Conservationists assume a set of underlying values which guide their decision-making and action. The safeguarding or promotion of biodiversity, it is believed, is the means by which nature is best protected. This book examines - and challenges - these general conservation assumptions. While reinforcing the need to halt extinction and value biodiversity, it shows that biodiversity needs to be more clearly understood, perhaps being replaced by the notion of 'wildness'. It examines how biodiversity is a holistic term, and how individual species need to be assessed and their own contribution to 'wildness' has to be recognized. The book proposes a new way of conservation - one which makes more room for neglected, rather than endangered or rare species. It also asserts that 'wildness' is not incompatible with certain kinds of human intervention.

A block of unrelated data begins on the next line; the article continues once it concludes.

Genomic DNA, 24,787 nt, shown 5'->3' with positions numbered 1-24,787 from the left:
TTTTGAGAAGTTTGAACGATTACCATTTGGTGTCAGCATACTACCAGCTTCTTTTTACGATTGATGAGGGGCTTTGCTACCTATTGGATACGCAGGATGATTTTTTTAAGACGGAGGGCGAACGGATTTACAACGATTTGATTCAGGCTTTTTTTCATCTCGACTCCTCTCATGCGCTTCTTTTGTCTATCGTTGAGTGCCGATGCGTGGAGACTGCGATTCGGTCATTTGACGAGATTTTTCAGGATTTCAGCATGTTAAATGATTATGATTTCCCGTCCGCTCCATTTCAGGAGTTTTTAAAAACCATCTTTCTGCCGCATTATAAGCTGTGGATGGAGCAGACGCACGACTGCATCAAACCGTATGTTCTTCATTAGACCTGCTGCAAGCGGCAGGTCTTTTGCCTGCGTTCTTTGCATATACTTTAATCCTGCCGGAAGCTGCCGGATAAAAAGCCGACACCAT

Table of Contents
Contents: Part I: Exploring Conservation's Basic Assumptions: Extinction; Rarity; Nativity. Part II: The Conservationist's Role Redefined: Humans and nature: is conservation meaningful?; How is nature to be safeguarded? Conservationist, custodian of wildness. Part III: A New Emphasis in Conservation: The problem with species: reviewing units of importance; Wildlife rehabilitation as conservation strategy?; Conservation and individual worth; compatibility: problems and answers. Part IV: The Upshot; Implications for Action: Managing wildness?; The new conservation; Bibliography; Index.